IBM has confirmed that the release of their new silicon chips with the smallest components ever made will be available soon despite the recent threat of delay due to technical issues. The company has now claimed that is can now make chips that are the size of a red blood cell or 7 nanometres wide. The smallest chips available are currently 14 nanometres. A nanometre is equivalent to a billionth of a meter. The company IBM are currently exploring methods to reproduce them in manufacturing plants. The new chips have currently been produced in the lab.

This technological breakthrough will mean that under Moore’s Law, computer power will continue to grow. Moore’s law states that computer power should develop every couple of years which is down to innovations in shrinking the size of components.

This law has been named after one of the key pioneers of Silicon chip development, Gordon Moore. Current developments have seen the updating of fabrication systems that will make computers more powerful. This is because processors can now be made with parts that are just 10nm wide. There were early reservations that the change is size from 10nm to 7nm may cause technical problems.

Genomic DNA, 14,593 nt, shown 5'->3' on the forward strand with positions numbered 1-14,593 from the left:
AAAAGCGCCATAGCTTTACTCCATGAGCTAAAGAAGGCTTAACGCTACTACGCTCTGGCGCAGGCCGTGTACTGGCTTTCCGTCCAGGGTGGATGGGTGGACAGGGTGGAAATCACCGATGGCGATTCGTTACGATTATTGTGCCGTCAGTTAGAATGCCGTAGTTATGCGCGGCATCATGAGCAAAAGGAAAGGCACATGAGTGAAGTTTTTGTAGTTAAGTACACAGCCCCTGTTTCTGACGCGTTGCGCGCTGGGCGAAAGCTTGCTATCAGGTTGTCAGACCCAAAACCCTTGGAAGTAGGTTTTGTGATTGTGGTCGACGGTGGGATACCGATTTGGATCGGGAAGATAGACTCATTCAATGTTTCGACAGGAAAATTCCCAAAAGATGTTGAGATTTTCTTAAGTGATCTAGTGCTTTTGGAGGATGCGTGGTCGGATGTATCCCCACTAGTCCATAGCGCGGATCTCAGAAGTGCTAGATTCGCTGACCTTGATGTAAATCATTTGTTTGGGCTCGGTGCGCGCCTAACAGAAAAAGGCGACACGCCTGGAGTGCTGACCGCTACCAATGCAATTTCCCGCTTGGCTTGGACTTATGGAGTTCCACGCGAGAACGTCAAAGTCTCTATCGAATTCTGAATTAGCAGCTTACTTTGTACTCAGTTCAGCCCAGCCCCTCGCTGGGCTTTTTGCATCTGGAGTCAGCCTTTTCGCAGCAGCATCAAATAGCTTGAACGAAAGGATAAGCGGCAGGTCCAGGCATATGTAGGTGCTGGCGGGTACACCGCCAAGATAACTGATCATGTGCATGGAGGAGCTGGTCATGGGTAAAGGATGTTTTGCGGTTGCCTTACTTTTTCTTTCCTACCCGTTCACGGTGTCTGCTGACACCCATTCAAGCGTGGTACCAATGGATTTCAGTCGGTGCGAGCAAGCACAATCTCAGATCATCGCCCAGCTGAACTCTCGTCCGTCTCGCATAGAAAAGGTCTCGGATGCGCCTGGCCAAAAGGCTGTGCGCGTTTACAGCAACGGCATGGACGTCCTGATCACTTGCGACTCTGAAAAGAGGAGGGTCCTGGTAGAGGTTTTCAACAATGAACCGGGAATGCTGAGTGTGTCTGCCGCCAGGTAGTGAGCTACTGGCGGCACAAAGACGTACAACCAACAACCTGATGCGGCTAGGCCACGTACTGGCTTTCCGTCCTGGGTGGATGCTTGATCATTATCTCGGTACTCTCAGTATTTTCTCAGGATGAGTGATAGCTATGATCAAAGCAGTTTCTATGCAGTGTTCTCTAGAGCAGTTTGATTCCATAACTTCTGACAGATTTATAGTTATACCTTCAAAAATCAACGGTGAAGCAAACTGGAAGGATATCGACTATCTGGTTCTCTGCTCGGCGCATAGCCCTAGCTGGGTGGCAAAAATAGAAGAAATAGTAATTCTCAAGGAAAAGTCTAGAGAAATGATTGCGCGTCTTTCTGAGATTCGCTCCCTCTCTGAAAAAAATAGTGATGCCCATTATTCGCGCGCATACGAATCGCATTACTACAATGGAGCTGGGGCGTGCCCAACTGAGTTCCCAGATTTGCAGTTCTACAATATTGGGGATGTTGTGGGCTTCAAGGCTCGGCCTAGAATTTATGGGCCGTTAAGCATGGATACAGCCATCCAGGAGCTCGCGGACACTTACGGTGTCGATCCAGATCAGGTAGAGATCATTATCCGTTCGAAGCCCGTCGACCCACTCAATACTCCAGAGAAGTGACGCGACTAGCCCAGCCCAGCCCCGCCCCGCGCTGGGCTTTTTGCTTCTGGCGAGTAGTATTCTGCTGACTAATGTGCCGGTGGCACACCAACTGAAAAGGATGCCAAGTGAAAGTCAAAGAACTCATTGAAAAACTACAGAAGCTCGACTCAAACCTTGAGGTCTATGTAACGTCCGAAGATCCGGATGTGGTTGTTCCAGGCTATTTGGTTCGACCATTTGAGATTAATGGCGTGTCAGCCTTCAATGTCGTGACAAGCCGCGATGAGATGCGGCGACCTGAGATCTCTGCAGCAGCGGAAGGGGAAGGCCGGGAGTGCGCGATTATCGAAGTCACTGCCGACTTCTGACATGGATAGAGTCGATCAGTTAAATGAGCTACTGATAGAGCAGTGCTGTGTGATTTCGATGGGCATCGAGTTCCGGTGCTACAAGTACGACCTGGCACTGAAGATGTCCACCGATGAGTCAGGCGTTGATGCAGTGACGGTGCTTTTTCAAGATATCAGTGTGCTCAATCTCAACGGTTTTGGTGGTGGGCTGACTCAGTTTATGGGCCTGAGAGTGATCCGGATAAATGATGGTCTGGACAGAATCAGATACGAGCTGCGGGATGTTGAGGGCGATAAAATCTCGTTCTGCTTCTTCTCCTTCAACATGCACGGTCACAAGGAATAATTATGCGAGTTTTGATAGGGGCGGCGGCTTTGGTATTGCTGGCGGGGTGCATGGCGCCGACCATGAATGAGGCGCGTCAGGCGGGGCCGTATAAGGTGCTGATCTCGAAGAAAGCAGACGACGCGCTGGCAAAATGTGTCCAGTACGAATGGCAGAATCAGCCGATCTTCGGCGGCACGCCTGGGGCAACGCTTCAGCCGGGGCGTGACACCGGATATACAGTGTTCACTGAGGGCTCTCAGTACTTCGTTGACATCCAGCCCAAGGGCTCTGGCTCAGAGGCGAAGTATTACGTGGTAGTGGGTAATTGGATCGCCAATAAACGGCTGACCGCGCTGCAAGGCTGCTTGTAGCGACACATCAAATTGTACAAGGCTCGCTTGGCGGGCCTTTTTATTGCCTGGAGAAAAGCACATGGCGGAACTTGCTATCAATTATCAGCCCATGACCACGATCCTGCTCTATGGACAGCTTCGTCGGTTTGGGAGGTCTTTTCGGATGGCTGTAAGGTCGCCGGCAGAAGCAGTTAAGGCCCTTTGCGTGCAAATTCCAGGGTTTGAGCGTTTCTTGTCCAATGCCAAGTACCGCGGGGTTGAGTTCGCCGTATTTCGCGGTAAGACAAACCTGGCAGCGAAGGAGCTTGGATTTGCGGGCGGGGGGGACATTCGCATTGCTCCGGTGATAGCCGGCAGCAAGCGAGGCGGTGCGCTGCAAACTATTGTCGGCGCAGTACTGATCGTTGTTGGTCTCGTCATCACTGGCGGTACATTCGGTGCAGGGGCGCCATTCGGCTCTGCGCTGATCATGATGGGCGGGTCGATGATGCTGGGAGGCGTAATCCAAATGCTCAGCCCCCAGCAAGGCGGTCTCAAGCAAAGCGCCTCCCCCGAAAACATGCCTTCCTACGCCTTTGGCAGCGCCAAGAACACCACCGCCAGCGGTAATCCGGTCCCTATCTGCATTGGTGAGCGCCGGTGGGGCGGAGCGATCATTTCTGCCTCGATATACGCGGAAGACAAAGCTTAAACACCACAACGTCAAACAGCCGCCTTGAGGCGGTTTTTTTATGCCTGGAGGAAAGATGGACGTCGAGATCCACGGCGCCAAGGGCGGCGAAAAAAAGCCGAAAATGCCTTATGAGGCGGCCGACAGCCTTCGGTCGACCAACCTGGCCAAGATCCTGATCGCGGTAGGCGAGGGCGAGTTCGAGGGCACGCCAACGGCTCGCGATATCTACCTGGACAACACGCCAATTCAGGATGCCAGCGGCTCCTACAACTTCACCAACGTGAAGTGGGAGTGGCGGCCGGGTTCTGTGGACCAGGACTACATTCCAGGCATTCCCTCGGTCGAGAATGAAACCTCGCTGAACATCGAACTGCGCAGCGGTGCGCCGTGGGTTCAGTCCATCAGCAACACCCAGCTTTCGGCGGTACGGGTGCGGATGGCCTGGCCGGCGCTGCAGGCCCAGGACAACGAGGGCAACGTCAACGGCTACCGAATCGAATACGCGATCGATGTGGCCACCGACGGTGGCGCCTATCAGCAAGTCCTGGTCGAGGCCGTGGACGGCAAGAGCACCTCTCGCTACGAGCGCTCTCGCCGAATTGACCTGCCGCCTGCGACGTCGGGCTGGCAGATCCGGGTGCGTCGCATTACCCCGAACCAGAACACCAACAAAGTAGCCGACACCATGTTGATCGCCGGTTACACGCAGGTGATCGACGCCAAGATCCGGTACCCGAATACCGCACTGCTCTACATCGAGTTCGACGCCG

A recent interview with the New York Times saw IBM confirm that problems had been overcome through utilising channels made of Silicon and Germanium on the main parts of processors which has ensured that the smallest elements of the chips function well.

IBM have also found away to use extremely narrow wavelengths of Ultraviolet light that has made it possible to etch components and stack transistors much closer together. This ensures that both components do not interfere with each other

IBM and its associated partners who include technology manufacture Samsung are planning to spend in excess of $3bn which will include a state of the art manufacturing plant that will enable the company to produce chips that will use the tiny components.

On the IBM blog, a spokesman had confirmed that “dozens of design and tooling improvements” to the manufacturing processes to make the chips.

Companies such as AMD, Broadcom and Qualcomm are already signed up.

IBM confirmed that computers should be using the tiny 7nm components by 2017

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